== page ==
EU Exit brexit“While the Remain camp boasted of their success in reaching out to millions of people on Facebook, home to the millennial voters who would be expected to back Britain staying in the EU, it has emerged that the Leave campaign spent nearly half of its cash on a secretive consultancy firm that helped win the social media battle. AggregateIQ, a technology company operating out of a tiny office above an opticians in a provincial Canadian city, was given £3.5 million by Leave campaigners in the run up to last year’s EU vote – equivalent to more than ten per cent of the £32 million spent by both sides during the campaign. According to the Electoral Commission figures, no other company or individual was handed more cash during the referendum battle, with the official Vote Leave group spending 40 per cent of its £6.8 million budget on the firm.” – Daily Telegraph

Brexit 2) Investigation into EU referendum spending

“The spending returns of the Stronger In and Vote Leave campaigns in last year’s EU referendum are under investigation, the Electoral Commission has announced. A total of more than £32m was spent on the campaign – with the Leave side funded by donations totalling £16.4m, outgunning the Remain side’s £15.1m. The spending returns show that the Brexit battle was the most expensive referendum ever fought in British political history, said the watchdog. Lib Dem spending is also under review. The watchdog said invoices and receipts submitted by the two umbrella Leave and Remain campaigns appeared to be incomplete and they were seeking further details in relation to certain payments.” – BBC

  • Secret group that funded Brexit fight – The Times(£)
  • DUP confirms £435,000 donation – BBC

Brexit 3) Boeing to open first European factory in the UK

money“Boeing is to open its first European factory in Sheffield, delivering a significant vote of confidence in post-Brexit Britain. The £20 million plant will manufacture parts and systems used on wings for the American aerospace giant’s best-selling 737 and 777 passenger planes. Boeing’s UK boss said the company was drawn to Sheffield by its ‘world class’ workforce and its links to the city’s Advanced Manufacturing Research Centre, where it will launch a programme to develop new manufacturing techniques.” – Daily Mail

  • Tyranny of the minority – Mick Hume Daily Mail

Some schools will turn down the heating to save money Greening warned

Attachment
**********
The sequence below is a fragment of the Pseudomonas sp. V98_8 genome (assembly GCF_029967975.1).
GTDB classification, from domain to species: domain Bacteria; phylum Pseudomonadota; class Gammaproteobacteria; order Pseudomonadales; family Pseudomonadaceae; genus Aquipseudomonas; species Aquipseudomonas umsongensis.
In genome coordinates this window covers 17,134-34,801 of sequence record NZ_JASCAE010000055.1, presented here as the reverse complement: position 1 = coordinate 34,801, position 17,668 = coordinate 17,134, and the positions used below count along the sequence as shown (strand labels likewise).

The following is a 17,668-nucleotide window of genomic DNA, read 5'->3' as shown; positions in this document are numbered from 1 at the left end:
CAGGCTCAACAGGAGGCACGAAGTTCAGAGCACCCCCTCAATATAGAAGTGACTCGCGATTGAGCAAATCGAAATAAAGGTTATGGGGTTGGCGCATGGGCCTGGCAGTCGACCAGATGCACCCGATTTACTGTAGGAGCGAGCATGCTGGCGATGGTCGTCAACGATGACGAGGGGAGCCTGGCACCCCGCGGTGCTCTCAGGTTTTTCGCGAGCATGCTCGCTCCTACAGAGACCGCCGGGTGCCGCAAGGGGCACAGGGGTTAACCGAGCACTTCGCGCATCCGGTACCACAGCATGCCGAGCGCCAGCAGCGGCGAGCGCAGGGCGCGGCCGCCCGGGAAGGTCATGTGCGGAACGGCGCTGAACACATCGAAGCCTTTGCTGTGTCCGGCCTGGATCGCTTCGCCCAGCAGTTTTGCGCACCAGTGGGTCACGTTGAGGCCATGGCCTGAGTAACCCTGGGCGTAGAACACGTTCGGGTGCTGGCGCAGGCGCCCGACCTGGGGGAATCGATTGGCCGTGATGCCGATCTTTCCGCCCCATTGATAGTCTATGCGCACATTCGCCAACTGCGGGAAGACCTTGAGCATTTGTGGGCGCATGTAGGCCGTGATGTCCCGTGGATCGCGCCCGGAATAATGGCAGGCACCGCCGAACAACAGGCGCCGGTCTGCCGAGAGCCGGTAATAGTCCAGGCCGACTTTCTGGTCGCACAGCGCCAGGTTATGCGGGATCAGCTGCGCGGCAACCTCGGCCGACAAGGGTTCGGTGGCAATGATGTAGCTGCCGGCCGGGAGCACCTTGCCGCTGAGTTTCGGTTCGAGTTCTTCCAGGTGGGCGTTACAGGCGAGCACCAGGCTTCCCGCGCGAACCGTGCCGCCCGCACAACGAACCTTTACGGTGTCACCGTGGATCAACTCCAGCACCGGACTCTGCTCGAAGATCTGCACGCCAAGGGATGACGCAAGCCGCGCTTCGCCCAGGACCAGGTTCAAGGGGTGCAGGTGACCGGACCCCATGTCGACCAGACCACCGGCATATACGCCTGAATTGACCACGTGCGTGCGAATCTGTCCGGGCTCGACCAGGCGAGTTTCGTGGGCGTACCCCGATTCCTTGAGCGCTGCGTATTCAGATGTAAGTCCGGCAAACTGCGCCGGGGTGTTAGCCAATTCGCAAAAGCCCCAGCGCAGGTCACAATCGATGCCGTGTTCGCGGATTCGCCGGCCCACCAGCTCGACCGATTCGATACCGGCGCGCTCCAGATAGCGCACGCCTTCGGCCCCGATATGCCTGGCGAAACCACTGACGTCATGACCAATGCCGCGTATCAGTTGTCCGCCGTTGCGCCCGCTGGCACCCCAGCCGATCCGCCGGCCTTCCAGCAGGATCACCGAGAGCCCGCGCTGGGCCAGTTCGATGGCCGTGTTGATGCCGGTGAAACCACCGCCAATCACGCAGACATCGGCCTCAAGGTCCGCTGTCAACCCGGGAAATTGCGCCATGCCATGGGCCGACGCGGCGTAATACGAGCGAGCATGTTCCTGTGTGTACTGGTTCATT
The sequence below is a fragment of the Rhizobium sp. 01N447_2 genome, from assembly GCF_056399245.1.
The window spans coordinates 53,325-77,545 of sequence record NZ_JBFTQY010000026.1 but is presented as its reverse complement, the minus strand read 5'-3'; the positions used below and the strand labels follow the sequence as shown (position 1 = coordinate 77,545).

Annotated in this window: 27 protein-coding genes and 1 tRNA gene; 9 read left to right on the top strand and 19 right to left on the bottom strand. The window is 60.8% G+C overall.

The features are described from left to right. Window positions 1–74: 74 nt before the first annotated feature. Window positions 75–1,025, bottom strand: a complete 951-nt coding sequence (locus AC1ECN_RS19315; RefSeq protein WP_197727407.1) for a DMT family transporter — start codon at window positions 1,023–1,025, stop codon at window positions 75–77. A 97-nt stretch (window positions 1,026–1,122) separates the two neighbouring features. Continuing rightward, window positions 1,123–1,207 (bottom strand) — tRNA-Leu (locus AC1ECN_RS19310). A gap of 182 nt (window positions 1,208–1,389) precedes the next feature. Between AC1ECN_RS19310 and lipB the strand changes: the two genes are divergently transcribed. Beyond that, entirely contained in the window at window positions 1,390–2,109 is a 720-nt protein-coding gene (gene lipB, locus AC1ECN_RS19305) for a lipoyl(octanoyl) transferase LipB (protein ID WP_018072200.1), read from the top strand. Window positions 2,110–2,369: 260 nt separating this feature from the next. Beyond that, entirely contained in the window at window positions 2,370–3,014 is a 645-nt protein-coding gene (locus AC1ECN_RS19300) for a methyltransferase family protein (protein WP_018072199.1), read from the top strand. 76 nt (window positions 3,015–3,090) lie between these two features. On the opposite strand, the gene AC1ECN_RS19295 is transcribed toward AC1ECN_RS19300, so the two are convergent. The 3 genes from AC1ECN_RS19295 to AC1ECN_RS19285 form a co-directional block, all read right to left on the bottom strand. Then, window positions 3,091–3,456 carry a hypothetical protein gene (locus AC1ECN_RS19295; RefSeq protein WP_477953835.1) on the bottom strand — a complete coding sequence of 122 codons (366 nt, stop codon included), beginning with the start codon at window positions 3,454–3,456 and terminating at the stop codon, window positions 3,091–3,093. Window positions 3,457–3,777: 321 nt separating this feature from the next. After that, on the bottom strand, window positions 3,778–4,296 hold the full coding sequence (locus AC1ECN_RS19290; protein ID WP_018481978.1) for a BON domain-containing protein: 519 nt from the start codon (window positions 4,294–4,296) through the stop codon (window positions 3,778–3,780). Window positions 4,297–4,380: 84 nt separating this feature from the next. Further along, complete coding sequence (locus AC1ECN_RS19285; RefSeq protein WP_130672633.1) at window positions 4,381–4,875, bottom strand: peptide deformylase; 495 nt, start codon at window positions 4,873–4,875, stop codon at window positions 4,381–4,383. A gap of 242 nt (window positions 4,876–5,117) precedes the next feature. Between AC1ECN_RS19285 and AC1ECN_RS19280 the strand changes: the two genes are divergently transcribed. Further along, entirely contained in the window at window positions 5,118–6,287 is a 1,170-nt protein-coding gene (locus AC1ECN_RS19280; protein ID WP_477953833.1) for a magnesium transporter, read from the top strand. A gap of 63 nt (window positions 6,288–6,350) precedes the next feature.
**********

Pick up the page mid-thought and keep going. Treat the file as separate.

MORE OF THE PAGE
“State schools are scrapping music lessons, turning off heating and planning to charge children for sessions with mental health counsellors to cope with crippling real-terms budget cuts. Some are slashing services to the bone and say that it will be impossible to make further savings when a new funding formula is introduced. Losses of hundreds of thousands of pounds will be felt by some schools from autumn 2018. About half will lose and half will gain under the national funding formula proposed by Justine Greening, the education secretary, but all face stagnant budgets in the meantime, with greater pension contributions for staff and other rising costs.” – The Times(£)

Labour would not campaign with the Conservatives against independence says Dugdale

UnionJack arrows angled“Scottish Labour leader Kezia Dugdale says her party will not get involved in another Better Together campaign with the Conservatives and Liberal Democrats if there is a second independence referendum. As the Scottish Labour conference opened in Perth, Ms Dugdale ruled out working in direct partnership with the Tories, and said that making Conservative leader Ruth Davidson the figurehead of Union support would be a “huge mistake”.” – The Scotsman

BBC excluded from Trump press briefing

“The White House has barred several major broadcasters and newspapers from attending an informal press briefing. The BBC, CNN, the New York Times and others were excluded from an audience with Press Secretary Sean Spicer, with no reason given. It came hours after President Donald Trump delivered another attack on the media in a speech, saying that “fake news” was the “enemy of the people”.” – BBC

Netherlands investigates ditching the Euro

Euro meltdown“THE Netherlands is to hold a full parliamentary inquiry into whether to drop the euro. Dutch politicians voted unanimously for the inquiry amid growing scepticism about the single currency. The inquiry will also be seen as an attempt to outmanoeuvre far-Right election candidate Geert Wilders, who is leading the polls ahead of next month’s parliamentary vote. Mr Wilders’s Party for Freedom could become the largest single party in the Dutch parliament if he wins – and he’s promised a referendum of euro membership as part of his campaign.” – The Sun

News in Brief

  • HMRC rejects tax avoidance criticism from Tyrie – BBC
  • Academics hit back at “intolerant Left” – The Times(£)
  • Films made in Britain make a quarter of world box office takings – The Sun
  • Philip Davies attempts to talk out domestic violence bill – The Guardian
  • 1.4 per cent pay rise for MPs – The Sun
  • Lord Keen charged with fire arms offence – Daily Telegraph